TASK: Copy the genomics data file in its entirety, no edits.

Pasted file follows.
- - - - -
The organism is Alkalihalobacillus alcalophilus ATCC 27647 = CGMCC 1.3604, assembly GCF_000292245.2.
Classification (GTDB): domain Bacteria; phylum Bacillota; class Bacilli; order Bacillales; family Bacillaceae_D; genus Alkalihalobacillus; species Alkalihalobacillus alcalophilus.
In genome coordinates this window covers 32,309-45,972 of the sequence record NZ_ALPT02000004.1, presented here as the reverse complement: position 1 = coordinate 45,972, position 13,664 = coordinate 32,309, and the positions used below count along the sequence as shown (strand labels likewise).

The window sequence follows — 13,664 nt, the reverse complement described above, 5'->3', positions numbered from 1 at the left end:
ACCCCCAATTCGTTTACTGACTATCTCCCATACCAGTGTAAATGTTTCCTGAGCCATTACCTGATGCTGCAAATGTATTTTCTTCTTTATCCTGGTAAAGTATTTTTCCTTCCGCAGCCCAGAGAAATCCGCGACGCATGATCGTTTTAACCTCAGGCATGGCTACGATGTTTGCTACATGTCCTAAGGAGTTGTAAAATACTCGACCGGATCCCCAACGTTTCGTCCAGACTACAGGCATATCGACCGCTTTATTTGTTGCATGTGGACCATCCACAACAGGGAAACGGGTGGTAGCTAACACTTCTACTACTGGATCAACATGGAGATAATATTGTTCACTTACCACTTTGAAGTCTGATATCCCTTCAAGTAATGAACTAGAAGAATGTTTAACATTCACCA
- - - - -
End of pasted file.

The organism is Alkalihalobacillus alcalophilus ATCC 27647 = CGMCC 1.3604, assembly GCF_000292245.2.
Classification (GTDB): domain Bacteria; phylum Bacillota; class Bacilli; order Bacillales; family Bacillaceae_D; genus Alkalihalobacillus; species Alkalihalobacillus alcalophilus.
In genome coordinates this window covers 32,309-45,972 of the sequence record NZ_ALPT02000004.1, presented here as the reverse complement: position 1 = coordinate 45,972, position 13,664 = coordinate 32,309, and the positions used below count along the sequence as shown (strand labels likewise).

The window sequence follows — 13,664 nt, the reverse complement described above, 5'->3', positions numbered from 1 at the left end:
ACCCCCAATTCGTTTACTGACTATCTCCCATACCAGTGTAAATGTTTCCTGAGCCATTACCTGATGCTGCAAATGTATTTTCTTCTTTATCCTGGTAAAGTATTTTTCCTTCCGCAGCCCAGAGAAATCCGCGACGCATGATCGTTTTAACCTCAGGCATGGCTACGATGTTTGCTACATGTCCTAAGGAGTTGTAAAATACTCGACCGGATCCCCAACGTTTCGTCCAGACTACAGGCATATCGACCGCTTTATTTGTTGCATGTGGACCATCCACAACAGGGAAACGGGTGGTAGCTAACACTTCTACTACTGGATCAACATGGAGATAATATTGTTCACTTACCACTTTGAAGTCTGATATCCCTTCAAGTAATGAACTAGAAGAATGTTTAACATTCACCA